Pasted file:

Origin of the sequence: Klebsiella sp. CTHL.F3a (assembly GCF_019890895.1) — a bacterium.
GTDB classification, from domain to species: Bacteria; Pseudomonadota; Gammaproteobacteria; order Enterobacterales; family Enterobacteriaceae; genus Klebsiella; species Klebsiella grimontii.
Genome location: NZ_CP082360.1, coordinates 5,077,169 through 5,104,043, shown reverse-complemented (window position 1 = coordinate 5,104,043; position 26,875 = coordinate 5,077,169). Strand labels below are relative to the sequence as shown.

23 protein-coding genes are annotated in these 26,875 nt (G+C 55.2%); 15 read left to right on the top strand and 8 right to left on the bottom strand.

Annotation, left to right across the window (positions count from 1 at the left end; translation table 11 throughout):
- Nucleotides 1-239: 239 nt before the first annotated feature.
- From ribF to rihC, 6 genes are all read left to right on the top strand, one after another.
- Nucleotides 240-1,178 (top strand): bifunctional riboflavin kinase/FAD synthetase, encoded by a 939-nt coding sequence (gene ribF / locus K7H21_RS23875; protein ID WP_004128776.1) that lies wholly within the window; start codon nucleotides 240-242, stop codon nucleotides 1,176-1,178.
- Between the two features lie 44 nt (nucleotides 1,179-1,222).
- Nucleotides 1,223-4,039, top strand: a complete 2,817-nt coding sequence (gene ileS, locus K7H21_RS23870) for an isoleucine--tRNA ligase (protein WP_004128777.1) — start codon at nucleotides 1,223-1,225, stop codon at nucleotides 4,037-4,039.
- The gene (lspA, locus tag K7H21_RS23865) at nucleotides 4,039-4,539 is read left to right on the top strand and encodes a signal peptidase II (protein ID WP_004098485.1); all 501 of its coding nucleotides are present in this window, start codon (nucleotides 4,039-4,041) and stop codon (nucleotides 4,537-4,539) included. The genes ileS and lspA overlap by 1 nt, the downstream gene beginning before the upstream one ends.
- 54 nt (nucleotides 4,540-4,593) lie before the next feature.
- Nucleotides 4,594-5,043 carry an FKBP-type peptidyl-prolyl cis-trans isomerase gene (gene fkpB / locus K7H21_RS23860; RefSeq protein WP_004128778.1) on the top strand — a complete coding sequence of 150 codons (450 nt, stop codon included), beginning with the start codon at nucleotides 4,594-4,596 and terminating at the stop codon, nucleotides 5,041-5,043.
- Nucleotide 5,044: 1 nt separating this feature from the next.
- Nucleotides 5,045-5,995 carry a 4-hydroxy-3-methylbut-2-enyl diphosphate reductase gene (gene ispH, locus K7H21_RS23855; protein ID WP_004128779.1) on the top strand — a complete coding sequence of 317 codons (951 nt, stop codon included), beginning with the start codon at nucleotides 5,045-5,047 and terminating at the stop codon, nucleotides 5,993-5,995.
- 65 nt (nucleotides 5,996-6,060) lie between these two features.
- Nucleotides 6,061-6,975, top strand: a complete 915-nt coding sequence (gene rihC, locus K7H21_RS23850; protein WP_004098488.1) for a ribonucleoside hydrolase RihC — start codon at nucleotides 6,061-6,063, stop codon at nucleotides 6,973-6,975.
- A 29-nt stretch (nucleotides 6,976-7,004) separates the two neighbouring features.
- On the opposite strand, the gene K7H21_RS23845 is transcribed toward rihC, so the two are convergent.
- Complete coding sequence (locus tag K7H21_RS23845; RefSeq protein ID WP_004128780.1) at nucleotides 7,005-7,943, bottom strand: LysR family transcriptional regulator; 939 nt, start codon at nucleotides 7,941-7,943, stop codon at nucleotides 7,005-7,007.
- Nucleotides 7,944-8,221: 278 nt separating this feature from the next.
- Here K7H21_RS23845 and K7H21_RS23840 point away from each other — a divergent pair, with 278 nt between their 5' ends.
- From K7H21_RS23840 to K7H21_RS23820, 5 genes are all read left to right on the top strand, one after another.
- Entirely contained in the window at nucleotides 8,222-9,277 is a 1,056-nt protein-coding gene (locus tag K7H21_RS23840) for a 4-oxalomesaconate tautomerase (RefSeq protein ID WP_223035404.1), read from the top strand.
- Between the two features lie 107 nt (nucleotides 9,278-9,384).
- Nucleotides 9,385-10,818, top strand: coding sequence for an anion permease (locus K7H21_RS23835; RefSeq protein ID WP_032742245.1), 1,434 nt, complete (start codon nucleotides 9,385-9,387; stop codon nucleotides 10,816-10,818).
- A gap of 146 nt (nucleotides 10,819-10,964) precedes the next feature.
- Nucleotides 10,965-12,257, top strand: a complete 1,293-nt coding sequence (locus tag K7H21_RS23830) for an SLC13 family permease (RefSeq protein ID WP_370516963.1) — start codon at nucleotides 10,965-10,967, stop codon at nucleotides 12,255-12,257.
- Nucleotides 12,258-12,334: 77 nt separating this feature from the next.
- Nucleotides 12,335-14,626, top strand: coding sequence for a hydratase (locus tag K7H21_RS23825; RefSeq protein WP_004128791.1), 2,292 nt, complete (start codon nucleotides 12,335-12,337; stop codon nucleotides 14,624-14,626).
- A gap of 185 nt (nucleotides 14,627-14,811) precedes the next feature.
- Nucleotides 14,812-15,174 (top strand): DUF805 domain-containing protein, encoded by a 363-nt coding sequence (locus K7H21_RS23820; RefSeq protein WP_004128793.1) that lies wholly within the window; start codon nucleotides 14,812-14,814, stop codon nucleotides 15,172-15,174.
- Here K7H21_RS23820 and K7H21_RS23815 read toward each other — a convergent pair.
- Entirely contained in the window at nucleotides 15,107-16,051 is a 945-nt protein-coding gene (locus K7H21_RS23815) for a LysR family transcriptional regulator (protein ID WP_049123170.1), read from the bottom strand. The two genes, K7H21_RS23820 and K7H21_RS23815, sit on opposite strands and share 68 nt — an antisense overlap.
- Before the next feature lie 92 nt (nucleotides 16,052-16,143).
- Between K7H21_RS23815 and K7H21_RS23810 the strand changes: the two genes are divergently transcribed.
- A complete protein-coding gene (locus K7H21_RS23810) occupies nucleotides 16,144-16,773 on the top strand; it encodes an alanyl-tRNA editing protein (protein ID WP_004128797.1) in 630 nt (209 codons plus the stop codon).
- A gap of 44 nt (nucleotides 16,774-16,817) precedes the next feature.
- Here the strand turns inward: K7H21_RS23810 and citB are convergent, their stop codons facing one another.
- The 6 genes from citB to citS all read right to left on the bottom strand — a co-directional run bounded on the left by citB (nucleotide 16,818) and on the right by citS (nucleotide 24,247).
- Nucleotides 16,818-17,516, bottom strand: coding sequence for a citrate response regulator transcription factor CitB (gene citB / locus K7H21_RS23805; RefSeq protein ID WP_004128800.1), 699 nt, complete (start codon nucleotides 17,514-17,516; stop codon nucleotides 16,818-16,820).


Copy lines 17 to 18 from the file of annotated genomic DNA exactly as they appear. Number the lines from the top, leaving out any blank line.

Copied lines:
- Nucleotides 6,061-6,975, top strand: a complete 915-nt coding sequence (gene rihC, locus K7H21_RS23850; protein WP_004098488.1) for a ribonucleoside hydrolase RihC — start codon at nucleotides 6,061-6,063, stop codon at nucleotides 6,973-6,975.
- A 29-nt stretch (nucleotides 6,976-7,004) separates the two neighbouring features.